Shares of Adobe soared in heavy trading yesterday on a report that Microsoft CEO Steve Ballmer discussed a possible buyout of the company.
Based on the old saying "my enemy's enemies are my friends", Microsoft and Adobe have been long discussing joining forces agains Apple's control of the cell phone market.
Neither Microsoft nor Adobe had any comment. Both software companies are extremely successful software franchises with little or no overlap in their respective businesses. Adobe Systems Inc., based in San Jose, Calif., makes software such as Photoshop and the Flash technology used for Web videos and games. The company has been in a long-standing feud with Apple Inc. over Flash, which Apple bans from mobile devices including iPad and the iPhone.
Microsoft controls the office market in terms of content authoring via its Office franchise. Adobe n the other hand controls the creative & digital publishing content supply chain. Merging the two firms would dominate how content is created, managed and distributed in every industry with serious implications to content-rich industries. Even if a deal were to be hashed out due to anti-trust regulatory concerns over the companies' overlapping products, such as Flash and Microsoft's Silverlight, could prevent it from going through.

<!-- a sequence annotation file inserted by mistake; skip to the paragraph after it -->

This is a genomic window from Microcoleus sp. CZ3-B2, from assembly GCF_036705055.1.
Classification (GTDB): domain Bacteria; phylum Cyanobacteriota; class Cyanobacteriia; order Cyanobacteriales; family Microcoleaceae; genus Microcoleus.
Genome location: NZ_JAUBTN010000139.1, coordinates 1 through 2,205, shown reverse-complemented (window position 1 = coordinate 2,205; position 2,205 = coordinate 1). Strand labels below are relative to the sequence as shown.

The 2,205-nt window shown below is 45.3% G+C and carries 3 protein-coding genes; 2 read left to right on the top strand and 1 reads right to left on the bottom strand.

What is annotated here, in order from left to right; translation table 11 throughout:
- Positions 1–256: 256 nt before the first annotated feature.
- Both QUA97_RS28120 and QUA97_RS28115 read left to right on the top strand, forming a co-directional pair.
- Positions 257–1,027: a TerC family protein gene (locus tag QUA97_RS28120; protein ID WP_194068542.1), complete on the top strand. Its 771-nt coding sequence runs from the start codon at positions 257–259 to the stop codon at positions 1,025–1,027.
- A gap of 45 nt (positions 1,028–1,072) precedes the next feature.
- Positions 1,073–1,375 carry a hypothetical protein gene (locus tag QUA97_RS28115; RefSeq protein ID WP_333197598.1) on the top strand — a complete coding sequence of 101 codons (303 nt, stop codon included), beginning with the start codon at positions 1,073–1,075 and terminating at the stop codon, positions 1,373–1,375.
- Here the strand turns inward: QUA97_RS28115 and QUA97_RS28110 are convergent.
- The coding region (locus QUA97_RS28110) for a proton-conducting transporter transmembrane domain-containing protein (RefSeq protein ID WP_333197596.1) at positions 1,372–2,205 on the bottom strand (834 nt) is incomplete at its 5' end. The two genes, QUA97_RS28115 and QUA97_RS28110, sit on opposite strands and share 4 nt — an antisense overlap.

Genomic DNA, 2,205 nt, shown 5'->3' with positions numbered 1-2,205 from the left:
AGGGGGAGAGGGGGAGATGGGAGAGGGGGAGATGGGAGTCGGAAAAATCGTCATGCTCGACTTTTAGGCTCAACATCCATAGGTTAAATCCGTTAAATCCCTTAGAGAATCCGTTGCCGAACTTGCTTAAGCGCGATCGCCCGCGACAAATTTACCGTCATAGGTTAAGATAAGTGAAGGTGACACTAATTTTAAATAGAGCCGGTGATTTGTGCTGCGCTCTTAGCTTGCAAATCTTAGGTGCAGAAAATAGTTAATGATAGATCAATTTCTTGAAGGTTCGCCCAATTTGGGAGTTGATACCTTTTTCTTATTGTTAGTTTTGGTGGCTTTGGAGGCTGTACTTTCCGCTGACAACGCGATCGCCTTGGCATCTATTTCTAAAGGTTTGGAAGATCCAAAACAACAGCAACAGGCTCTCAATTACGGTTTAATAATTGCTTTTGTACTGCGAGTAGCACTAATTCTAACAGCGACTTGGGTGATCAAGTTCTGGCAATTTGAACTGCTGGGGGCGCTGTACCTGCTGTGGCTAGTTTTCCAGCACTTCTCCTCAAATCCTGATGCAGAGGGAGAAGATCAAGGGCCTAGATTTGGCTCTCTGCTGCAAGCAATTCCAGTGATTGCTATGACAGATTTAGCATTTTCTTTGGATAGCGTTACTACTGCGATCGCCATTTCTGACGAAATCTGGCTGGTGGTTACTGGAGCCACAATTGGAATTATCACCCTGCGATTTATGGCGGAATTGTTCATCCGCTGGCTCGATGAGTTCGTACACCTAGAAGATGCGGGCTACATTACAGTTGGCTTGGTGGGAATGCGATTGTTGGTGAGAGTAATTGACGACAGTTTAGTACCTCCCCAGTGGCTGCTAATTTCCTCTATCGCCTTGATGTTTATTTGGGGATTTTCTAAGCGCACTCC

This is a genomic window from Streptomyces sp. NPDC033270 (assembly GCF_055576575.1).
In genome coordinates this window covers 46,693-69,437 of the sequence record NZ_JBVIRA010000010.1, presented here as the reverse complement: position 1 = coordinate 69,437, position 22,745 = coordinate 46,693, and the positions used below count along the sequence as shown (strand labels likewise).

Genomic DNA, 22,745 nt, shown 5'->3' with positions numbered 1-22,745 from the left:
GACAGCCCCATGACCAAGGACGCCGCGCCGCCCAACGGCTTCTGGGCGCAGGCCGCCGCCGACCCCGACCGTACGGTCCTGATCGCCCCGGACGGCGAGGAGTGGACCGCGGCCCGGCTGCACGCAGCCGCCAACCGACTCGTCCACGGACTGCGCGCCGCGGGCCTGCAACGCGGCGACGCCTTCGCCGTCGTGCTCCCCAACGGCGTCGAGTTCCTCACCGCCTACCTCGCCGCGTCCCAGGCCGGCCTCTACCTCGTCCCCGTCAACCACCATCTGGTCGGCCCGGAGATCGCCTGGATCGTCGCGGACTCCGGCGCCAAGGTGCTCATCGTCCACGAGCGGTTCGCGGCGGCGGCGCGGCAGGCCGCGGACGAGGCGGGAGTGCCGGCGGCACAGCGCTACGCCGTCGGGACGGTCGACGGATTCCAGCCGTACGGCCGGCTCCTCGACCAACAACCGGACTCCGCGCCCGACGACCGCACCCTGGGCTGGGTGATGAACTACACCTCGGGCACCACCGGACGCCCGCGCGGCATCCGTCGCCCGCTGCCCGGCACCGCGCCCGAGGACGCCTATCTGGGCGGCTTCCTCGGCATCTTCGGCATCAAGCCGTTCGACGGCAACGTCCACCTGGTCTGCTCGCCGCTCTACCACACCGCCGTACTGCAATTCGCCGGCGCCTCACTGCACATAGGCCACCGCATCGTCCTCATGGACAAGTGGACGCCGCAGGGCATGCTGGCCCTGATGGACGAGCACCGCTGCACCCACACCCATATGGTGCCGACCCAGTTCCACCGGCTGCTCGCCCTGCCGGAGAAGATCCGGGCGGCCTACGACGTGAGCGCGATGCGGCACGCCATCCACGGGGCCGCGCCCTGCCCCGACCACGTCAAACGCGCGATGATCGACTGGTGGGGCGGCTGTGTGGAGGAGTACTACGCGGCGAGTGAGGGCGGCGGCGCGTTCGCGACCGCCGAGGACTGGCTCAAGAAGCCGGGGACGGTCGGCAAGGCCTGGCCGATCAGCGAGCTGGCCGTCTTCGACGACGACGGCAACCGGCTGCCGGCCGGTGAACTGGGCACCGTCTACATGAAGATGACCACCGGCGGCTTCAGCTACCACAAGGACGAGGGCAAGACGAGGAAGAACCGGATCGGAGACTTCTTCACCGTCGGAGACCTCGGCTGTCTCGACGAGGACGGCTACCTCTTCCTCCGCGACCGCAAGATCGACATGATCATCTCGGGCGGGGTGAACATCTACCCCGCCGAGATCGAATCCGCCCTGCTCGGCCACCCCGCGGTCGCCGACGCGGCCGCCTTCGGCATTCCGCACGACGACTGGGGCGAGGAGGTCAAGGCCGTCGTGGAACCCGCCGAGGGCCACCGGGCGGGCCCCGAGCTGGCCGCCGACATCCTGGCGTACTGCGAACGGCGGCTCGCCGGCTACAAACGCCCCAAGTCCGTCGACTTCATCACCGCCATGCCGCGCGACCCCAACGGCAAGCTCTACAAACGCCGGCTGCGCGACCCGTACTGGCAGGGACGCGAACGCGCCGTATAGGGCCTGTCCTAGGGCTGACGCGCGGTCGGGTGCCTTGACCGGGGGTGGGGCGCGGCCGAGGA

An Adobe acquisition would be a huge one for Microsoft, whose last big purchase was in 2007, when it bought aQuantive Inc. for $6 billion. A proposed deal to buy Yahoo Inc. the following year fell apart when Microsoft withdrew a $47.5 billion bid. Adobe's market cap is close to $15 billion.
Adobe ended the session up nearly 12 percent at $28.69, with trading volume more than six times the average. The shares were briefly halted earlier in the afternoon after they hit as high as $30.
In after-hours trading, the stock slipped 14 cents to $28.55. Microsoft ended trading up a dime at $24.53.
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